By default, it uses sqlite, which is a good choice for portability and if you want to keep a simple installation to use with few users, but you can modify this.

It couldn’t be simpler.

Socks5 tunnel over SSH on windows

A couple of days ago, I was trying to reach a certain page over the internet. The strange thing was that sometimes, the page seemed to be down so I let it rest for a couple of hours: they could be under maintenance and dropping connections. But after a couple of hours, the page was facing the same issues. So, I tried to connect over my phone’s 4g connection: To my surprise, the page was loading perfectly, so I tried tracing where the connection was being dropped:

On windows:

tracert examplewebpage.com

On Linux:

tracepath examplewebpage.com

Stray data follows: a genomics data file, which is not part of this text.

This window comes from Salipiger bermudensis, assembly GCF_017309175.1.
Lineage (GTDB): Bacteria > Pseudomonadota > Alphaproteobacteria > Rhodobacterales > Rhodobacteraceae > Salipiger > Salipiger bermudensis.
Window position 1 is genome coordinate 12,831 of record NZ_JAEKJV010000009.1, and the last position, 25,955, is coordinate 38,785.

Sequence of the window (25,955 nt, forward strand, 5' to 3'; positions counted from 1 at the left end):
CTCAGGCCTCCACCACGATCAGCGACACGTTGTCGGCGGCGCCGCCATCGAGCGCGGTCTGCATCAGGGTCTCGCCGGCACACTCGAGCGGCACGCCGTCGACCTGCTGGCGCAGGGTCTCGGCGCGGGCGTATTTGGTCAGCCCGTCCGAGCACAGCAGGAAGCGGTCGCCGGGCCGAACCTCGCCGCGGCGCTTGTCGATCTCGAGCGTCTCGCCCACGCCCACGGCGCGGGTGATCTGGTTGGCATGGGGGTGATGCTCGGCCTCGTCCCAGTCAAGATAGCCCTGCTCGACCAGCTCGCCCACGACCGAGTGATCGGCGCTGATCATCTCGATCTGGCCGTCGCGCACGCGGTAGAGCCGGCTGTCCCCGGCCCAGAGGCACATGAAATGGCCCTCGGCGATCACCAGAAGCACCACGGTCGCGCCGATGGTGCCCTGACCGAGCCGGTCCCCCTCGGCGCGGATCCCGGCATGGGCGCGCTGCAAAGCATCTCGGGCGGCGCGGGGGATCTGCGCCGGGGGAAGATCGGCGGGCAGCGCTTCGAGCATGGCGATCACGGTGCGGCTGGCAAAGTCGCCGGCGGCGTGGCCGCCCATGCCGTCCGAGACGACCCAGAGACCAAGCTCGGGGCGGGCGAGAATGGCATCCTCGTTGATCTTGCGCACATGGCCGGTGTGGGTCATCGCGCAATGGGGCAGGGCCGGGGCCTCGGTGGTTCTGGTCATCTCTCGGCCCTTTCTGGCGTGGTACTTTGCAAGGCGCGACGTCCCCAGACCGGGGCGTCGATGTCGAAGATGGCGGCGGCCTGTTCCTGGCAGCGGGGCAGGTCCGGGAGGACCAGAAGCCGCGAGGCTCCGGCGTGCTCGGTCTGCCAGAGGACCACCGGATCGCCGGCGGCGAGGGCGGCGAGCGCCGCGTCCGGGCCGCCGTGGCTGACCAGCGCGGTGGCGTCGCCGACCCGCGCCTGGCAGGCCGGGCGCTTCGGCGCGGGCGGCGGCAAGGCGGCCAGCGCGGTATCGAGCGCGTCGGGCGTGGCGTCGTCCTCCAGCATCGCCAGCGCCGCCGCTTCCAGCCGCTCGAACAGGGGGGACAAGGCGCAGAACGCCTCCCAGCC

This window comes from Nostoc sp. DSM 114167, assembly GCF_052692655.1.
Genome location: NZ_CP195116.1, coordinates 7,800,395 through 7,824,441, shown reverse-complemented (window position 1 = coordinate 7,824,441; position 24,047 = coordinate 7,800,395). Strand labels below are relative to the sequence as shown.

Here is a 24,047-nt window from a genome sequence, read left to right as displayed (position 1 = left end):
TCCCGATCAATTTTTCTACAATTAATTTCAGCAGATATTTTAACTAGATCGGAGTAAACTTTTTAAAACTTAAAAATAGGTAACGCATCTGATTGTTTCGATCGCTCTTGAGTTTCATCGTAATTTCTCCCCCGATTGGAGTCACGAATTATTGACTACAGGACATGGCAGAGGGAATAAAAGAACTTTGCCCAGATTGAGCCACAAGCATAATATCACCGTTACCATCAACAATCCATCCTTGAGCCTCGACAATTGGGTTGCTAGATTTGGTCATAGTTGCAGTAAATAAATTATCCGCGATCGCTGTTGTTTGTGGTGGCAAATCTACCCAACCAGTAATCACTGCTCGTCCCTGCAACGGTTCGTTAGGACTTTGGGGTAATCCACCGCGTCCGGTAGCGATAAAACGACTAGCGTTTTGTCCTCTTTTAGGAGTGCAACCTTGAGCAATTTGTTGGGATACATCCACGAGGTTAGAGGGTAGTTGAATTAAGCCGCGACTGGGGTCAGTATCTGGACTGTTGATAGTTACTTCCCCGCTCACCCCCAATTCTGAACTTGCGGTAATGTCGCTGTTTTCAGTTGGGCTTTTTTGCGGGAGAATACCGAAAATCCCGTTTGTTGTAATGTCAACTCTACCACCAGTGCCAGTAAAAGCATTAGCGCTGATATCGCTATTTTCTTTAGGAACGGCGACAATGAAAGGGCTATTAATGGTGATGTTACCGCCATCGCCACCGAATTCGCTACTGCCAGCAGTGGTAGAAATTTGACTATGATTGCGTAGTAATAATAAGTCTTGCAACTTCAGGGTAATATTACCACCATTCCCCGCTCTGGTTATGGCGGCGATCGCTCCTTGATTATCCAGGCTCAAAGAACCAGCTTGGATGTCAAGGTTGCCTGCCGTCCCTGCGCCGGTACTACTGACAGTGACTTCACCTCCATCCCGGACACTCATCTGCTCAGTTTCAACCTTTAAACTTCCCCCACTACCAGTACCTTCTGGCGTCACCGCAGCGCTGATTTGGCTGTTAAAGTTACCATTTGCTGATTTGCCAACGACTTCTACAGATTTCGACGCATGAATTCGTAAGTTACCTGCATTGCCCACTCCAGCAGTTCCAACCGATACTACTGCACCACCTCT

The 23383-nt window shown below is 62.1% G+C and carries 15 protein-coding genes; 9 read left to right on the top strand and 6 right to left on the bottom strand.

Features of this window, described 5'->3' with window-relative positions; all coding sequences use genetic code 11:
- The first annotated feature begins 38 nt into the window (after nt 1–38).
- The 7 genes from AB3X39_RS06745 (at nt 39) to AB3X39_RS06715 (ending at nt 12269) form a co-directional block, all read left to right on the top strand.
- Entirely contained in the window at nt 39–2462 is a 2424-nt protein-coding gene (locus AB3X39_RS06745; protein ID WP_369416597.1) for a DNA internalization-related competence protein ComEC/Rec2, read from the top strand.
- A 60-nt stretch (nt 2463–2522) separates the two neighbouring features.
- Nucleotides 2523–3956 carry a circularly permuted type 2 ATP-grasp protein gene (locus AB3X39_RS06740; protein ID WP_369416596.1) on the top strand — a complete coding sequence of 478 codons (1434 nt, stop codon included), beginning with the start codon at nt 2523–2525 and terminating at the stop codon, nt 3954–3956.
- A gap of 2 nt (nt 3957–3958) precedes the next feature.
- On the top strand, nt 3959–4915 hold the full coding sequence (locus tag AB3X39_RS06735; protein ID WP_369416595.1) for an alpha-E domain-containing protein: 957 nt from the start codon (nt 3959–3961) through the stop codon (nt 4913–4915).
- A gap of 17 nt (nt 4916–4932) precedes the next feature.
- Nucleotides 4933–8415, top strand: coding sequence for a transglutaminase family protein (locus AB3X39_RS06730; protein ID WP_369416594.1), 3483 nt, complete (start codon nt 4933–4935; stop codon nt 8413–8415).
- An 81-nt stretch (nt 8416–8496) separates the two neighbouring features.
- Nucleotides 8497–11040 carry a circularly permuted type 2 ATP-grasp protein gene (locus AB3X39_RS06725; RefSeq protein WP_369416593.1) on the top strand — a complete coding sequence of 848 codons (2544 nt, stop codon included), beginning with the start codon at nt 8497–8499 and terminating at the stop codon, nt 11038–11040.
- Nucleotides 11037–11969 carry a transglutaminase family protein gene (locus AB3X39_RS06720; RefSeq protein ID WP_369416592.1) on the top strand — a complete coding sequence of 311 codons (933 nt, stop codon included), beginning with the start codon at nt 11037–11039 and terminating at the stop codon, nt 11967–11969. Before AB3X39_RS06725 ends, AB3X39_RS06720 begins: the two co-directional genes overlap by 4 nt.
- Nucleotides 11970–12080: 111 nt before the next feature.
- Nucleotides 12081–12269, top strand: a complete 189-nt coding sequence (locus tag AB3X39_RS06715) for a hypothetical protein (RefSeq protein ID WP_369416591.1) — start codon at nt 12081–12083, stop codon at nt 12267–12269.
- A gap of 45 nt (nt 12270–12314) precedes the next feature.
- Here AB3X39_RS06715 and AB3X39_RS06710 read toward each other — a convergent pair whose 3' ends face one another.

After 9 hops, the connection was lost, there was no response from some IP already on the destination page’s sub-network, shile on my phone, I was still getting a perfect user eperience on the page. After switching to google’s dns and having the same set of issues, I figured out for some reason, the remote machine was dropping my ISP¡s connections, most likely because of some issue, so I decided to try tunneling my connection via my home connection, on a different ISP.

In order to do so, you must have a working SSH server with it’s ports properly mapped so it can be reached from outside (while SSH uses port 22 by default, I recommend using something different, like 2207 and map it to your internal 22 port: It’s a very tempting port for hackers).

Then, you just have to stablish the tunnel, on linux:

Let’s say your configuration goes like this:

  • Your home’s address (You can get a cheap solution for this with no-ip.com): myhomeaddress.ddns.com